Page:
What to remember when preparing for an IPO

Going public is a huge step for any company and requires a step-change for companies and the way they communicate. Taking a company from private to public through an IPO (or ‘initial public offering’) and listing on the stock exchange is a demanding process that can take months, or even years, of planning, preparation and execution.

It is tempting for companies to focus just on the result of a listing – i.e., how the newly listed shares are received by the market. However, competitors, potential investors, the media and regulators are paying attention long before the stock begins trading or when due diligence is underway.

An IPO is a once-in-a-corporate lifetime opportunity to share your story and articulate what you want to be known for in the minds of investors, customers, partners, business media and other key stakeholders.

In all the underwriting, price-setting, due diligence, and investor roadshow/fundraising activity, brand-building and communications must remain front and centre. Therefore, for a listing to be successful, proper preparation is needed and requires a robust PR strategy in addition to a strong Investor Relations (IR) programme that covers all three phases of the IPO process: pre-IPO preparation, Listing Day execution and post-IPO.

Remember there is a story in every share price!

We have outlined some key considerations for companies thinking about a potential flotation in the current climate:

Ensure your house is in order:

 Communications, without the behaviour to back it up is pointless so make sure that you don’t just “talk the talk but walk the walk”. Behaviour is the fundamental multiplier for a good reputation and pre-IPO, your company will be scrutinised more than before. By ensuring your behaviour is aligned to your company’s purpose and values, you can position yourself as a “company to watch” with a strong financial future led by innovative leaders in their field. This will also help in the reporting stage post-IPO.

Establish the narrative:

 Before the IPO, you need to develop the company narrative. The messaging should be clear, jargon-free, consistent, and convey your company’s business value. The narrative should articulate the company’s positioning, growth strategy, investment thesis and rationale for going public in an authentic manner. A PR team can help build credibility in the industry particularly those that are complex and scrutinised heavily like cannabis or psychedelics for example to shift negative stigma and help them go beyond cultural niches and into the mainstream.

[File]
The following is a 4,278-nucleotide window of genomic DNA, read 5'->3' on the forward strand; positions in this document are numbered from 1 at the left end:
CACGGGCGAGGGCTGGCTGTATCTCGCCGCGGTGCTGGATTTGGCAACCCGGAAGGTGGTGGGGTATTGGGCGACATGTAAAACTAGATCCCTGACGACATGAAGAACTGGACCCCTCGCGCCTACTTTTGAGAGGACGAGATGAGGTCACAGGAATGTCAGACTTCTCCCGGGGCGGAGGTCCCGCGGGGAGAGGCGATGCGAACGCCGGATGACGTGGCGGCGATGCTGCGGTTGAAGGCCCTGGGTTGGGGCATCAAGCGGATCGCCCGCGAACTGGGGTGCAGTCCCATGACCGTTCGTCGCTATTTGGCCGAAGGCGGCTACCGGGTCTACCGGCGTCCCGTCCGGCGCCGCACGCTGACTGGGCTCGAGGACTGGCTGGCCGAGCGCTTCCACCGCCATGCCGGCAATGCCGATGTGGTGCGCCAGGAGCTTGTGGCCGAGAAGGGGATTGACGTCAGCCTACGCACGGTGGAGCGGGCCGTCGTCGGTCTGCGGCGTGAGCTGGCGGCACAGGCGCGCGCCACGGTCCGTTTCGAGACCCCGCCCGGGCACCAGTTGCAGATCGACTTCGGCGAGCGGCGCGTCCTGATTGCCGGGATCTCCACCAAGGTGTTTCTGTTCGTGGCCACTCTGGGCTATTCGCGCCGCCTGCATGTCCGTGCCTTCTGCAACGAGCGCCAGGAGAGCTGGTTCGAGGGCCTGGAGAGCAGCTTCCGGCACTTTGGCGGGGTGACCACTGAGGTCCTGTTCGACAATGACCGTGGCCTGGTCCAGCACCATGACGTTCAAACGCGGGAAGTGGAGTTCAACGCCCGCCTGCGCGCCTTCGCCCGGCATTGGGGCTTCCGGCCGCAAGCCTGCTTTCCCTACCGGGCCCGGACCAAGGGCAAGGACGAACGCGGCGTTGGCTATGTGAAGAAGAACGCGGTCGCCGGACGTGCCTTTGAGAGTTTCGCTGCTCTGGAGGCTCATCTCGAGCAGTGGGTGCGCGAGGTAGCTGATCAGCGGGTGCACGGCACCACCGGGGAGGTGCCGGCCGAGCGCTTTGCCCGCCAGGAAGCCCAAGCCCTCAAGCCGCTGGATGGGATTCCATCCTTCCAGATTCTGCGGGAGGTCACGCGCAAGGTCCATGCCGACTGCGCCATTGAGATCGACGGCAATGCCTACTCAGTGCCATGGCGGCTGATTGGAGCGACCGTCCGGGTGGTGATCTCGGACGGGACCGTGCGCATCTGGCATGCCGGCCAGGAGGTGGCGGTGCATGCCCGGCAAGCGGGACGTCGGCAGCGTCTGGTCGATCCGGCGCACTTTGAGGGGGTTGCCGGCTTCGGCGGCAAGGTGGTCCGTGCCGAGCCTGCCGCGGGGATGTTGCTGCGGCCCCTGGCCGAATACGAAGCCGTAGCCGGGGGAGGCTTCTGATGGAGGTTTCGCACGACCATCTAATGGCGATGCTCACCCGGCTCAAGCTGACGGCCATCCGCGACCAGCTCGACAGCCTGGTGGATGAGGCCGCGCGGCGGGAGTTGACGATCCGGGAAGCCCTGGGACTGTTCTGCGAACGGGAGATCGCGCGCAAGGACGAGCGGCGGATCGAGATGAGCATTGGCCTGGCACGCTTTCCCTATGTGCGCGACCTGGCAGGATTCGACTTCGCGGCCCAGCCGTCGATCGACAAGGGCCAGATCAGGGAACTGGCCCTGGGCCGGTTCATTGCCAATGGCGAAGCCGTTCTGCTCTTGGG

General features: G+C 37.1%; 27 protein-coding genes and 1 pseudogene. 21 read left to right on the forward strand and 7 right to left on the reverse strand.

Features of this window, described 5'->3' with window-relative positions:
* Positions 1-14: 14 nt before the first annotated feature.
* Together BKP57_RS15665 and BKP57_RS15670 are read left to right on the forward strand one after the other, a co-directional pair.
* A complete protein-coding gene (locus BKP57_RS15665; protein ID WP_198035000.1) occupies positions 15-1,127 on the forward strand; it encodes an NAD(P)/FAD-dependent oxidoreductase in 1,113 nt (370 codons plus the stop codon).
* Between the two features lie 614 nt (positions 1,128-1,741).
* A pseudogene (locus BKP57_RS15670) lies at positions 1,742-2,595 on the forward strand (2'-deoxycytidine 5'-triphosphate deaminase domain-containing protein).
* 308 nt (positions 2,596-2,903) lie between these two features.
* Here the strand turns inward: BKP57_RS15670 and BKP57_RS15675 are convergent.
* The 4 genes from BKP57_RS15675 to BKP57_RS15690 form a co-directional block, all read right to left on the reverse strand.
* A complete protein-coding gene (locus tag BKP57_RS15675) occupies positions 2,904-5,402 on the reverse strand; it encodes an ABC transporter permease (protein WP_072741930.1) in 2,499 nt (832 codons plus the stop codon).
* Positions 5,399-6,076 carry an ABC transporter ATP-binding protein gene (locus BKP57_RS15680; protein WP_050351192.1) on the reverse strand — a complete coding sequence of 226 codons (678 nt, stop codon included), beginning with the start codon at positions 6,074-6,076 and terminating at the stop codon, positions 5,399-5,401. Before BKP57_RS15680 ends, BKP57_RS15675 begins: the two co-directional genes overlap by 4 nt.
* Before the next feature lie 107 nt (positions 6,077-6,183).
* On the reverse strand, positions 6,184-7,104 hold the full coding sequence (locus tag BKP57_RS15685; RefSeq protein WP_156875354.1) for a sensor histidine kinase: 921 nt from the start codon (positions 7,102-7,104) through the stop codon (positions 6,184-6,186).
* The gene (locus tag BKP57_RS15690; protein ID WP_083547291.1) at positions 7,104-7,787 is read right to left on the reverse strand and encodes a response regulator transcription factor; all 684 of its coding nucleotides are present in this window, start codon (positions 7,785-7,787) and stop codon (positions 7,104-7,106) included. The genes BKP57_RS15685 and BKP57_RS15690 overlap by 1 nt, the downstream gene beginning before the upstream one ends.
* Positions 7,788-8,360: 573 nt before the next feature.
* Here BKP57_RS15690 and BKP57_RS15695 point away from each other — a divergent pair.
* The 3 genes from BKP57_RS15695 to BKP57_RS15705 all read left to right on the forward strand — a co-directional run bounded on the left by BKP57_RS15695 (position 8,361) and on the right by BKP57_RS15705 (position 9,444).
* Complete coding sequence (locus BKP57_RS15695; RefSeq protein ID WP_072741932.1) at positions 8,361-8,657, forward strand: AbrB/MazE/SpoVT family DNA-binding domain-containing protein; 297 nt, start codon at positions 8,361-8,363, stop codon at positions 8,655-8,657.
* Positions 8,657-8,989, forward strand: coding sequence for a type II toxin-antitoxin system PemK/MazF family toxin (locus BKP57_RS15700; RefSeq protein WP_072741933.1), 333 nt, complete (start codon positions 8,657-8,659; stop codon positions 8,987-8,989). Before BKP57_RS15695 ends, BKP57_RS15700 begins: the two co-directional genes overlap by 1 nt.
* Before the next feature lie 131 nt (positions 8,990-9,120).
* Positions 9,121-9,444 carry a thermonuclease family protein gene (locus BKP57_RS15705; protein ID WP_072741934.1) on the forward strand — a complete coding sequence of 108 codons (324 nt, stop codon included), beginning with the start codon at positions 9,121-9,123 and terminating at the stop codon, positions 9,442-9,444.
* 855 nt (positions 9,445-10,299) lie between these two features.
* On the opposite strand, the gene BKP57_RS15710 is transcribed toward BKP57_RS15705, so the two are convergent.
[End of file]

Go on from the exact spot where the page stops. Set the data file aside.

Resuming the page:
Sell the narrative:

By subtly raising the profile of a business in the media in advance of the “quiet period”, it will help control the public image and drive visibility and brand recognition to your target audience including potential investors.  It can also help with the continuity of the message and allow any complex or controversial issues to be better understood.  Establishing a consistent media profile in advance will lead to optimal media coverage at listing.

While the primary audiences of IPO communications may be the financial media and analysts, communicating beyond financial audiences will also drive awareness to wider groups including employees, suppliers, customers and potentially policymakers.

Remember, reputation-building doesn’t happen overnight. By the time you go public, you really want your story to be understood and validated and for your reputation to speak for itself. This can have a major impact on how the City or Wall Street will view and value your company.

Prepare the storytellers:

The CEO/Founder/CFO are important figures to tell the business and financial IPO story, so it’s vital that they get in front of the right business journalists in advance of any confirmed IPO plans. Media topics could include commentary or longer form pieces on market trends, company vision and market insights. There are strict rules relating to what you can and cannot communicate on the financial side in the run-up to IPO, so it’s important that a balance is struck between what is externally shared vs what is acceptable to regulators.  At the listing stage, these figures will need to deliver a strong and succinct story that will drum up investment interest so it’s imperative that the spokespeople are effective and efficient. It is worthwhile to invest in getting proper media training organised which is a service we offer here at The PHA Group.

An IPO isn’t just about the business but also who is leading the business and the expertise within the organisation.

Communicate progress to stay visible but remain compliant:

While there are some specific rules around comms before and after “filing” your IPO, you can still maintain factual business communications. It’s important to keep telling your story and sharing your expertise to demonstrate the value of your company.

Post IPO, don’t take your foot off the accelerator! The IPO process can create media interest and excitement among investors, but this can disappear unless your IR and PR teams maintain the market’s interest. Keep the momentum going and leverage on the new media relationships and stories. Regular communication and news flow, will establish credibility in the market and maintain investor confidence.

Taking a company public is a momentous milestone in a company’s history,  by having a PR team with you from the outset will ensure you can get the most from it. If you would like to discuss what a bespoke PR campaign could look like for your business, get in touch with us today.

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